The village of Oakhurst squats deep in the gnarled boughs of the Tangled Woods. The Lonely Coast’s smallest and most isolated village, only the most daring or the most desperate call it home, surrounded as it is on all sides by monstrous denizens and half-goblin tribes. Its dilapidated buildings sink into the squalor of the streets, presenting a loathsome and unwelcoming appearance. Oakhurst’s villagers are no better. Mostly trappers and hunters, the grim folk of Oakhurst distrust outsiders and keep to strange ways and customs. Visitors are strongly discouraged from overstaying their welcome.
Yet, Oakhurst’s darkest secret lies in a cave situated in a nearby cliff. On full moons, the villagers lock their doors and shutter their windows, pretending they do not hear the incessant flapping of wings in the sky overhead. Oakhurst’s oldest family, the Wearnes, long ago made a pact with a fell god, gaining the power of lycanthropy. Years of inbreeding to keep the line pure have driven the family of werebats to the brink of madness. High in the cave, the Wearnes participate in vile rites to their dark god, offering worship to one of its hideous servants. As the family slips further into insanity and their devotions more heinous, Oakhurst has become more dangerous for the unwary than it ever has before.
The quaint village of Hosford rests along the Cliffway of the Lonely Coast. The industrious folk of Hosford diligently work the area’s largest mine, digging deep into the cliffs for ores and gems. However, decades ago, a large section of the mine suddenly collapsed into the sea, taking a chunk of the cliffs with it along with a handful of small homes. Out of this tragedy was born opportunity as the collapse created a sheltered cove and natural harbour for small fishing boats. Thus, in addition to their mine, the citizens of Hosford ply the coastline, narrowly avoiding the sharp rocks just below the water that would doom a larger ship.
Yet, terror now grips Hosford. Folk have recently gone missing, including the former village reeve. A sea drake secretly stalks the coastline, fed on fresh human sacrifices by a senile old druid who believes the creature to be some sort of god. The fortress of Caer Syllan has dispatched a new reeve, an ambitious, inquisitive young man to look into the disappearances but so far all he has uncovered are old grudges as neighbour accuses neighbour of these recent crimes.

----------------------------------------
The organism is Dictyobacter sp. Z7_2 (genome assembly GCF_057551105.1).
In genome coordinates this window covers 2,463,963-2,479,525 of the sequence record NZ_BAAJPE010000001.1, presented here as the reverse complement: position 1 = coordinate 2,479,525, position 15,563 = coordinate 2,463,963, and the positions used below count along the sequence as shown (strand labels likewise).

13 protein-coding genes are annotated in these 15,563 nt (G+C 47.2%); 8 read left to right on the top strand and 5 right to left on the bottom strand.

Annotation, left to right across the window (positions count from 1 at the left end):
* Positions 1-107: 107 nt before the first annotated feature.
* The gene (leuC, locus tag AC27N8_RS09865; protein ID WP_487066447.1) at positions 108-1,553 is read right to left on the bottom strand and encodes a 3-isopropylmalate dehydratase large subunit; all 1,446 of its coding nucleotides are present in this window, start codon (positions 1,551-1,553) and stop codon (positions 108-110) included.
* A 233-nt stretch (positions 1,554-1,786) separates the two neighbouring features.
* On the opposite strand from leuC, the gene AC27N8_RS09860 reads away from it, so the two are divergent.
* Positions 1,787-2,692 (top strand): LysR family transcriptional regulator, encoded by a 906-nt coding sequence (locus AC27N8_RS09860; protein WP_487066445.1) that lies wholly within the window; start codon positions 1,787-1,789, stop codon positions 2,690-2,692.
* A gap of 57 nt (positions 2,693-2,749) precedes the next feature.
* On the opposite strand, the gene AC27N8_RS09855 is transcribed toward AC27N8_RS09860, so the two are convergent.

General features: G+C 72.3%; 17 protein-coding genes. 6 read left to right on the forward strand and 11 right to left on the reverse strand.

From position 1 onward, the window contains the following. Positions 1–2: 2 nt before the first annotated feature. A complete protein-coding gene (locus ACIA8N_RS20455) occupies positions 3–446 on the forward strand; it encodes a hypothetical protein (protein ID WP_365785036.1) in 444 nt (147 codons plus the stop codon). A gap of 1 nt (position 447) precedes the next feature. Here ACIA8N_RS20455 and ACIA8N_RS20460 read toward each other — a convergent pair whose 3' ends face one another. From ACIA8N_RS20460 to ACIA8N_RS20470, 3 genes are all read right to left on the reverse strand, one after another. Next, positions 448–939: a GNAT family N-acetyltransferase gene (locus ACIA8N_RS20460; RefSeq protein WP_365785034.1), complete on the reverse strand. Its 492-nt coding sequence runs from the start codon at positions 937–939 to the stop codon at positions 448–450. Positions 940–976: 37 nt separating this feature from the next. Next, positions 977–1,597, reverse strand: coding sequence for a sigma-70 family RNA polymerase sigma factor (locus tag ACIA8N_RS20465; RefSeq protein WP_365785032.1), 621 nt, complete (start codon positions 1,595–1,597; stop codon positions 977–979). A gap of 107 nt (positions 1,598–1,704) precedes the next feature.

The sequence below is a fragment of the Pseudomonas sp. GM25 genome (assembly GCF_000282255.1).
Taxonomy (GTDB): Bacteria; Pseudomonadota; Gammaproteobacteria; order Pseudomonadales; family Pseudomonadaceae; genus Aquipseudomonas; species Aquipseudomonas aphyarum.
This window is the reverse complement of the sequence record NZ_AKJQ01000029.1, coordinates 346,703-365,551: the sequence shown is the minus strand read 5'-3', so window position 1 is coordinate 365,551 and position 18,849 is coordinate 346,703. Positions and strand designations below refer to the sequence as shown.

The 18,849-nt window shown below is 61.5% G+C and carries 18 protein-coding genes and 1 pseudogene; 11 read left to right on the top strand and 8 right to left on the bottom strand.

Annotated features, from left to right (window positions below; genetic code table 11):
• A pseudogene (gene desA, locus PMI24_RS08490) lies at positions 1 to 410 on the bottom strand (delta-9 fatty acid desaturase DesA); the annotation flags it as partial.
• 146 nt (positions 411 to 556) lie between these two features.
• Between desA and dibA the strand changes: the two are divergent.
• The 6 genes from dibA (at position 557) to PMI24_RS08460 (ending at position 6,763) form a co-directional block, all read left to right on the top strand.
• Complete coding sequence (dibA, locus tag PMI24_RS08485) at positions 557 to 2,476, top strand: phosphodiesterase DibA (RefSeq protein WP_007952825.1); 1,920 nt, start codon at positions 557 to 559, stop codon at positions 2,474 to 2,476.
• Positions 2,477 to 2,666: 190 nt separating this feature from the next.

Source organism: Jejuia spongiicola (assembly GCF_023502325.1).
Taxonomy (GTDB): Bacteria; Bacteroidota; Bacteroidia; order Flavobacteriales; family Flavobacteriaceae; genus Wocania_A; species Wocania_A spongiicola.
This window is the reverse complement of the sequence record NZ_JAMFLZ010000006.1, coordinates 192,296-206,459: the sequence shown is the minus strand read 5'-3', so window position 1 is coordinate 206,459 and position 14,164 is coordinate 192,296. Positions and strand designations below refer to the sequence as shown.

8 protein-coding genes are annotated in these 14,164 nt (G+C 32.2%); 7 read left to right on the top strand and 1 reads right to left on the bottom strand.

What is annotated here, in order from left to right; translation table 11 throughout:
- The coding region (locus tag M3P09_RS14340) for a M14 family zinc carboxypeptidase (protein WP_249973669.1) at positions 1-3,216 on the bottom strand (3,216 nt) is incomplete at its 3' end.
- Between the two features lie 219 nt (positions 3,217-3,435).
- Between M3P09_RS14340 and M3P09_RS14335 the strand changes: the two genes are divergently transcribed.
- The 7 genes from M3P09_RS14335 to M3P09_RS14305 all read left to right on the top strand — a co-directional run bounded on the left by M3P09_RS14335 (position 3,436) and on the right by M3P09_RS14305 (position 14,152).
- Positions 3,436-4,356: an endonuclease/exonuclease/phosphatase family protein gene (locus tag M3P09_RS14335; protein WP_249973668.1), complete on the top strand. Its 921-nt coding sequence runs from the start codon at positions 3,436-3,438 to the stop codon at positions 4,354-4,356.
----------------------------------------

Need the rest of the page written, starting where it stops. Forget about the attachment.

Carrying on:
Nestled in a deep dell behind the cliffs guarding the Lonely Coast, Bossin is a troubled village. The rich bounty of the nearby mines and the excellent farmland should provide the villagers with a comfortable life, even though the lower part of the village periodically floods, but instead the populace now labours under the tyranny of Jacca Lander and his hired thugs. Extortion, disappearances and “accidents” are a daily feature of life in Bossin and the villagers are desperate for salvation, but they dare not speak of their woes for fear of ending up in the Pit.
Swallowfeld–one of our oldest products–has just snagged a five-star review! Thank you, Seems, for writing it. I hope you enjoy the village and that it finds a decent place in your campaign. Here’s my favourite bit of Seem’s review:
The Village of Swallowfeld is a terrific source book and an excellent starting point for a new party.
Review Roundup 28/11
This week, a couple of rather marvellous reviews have popped up!
Whitney D–a first time reviewer of our books–gave The Lonely Coast a five-star review and said, “It is simply a beautifully put together campaign area perfect for quick play. The Lonely Coast has a fantastic feel to it.”
Meanwhile, GM’s Miscellany: Wilderness Dressing also got some love! Mike F loved the book and simply said, “Five stars!”
It might sound a little odd, but Raging Swan Press exists because of rejection and retribution.
The Village of Swallowfeld (Raging Swan Press, 2013)
Dark Waters Rising (Raging Swan Press, 2013)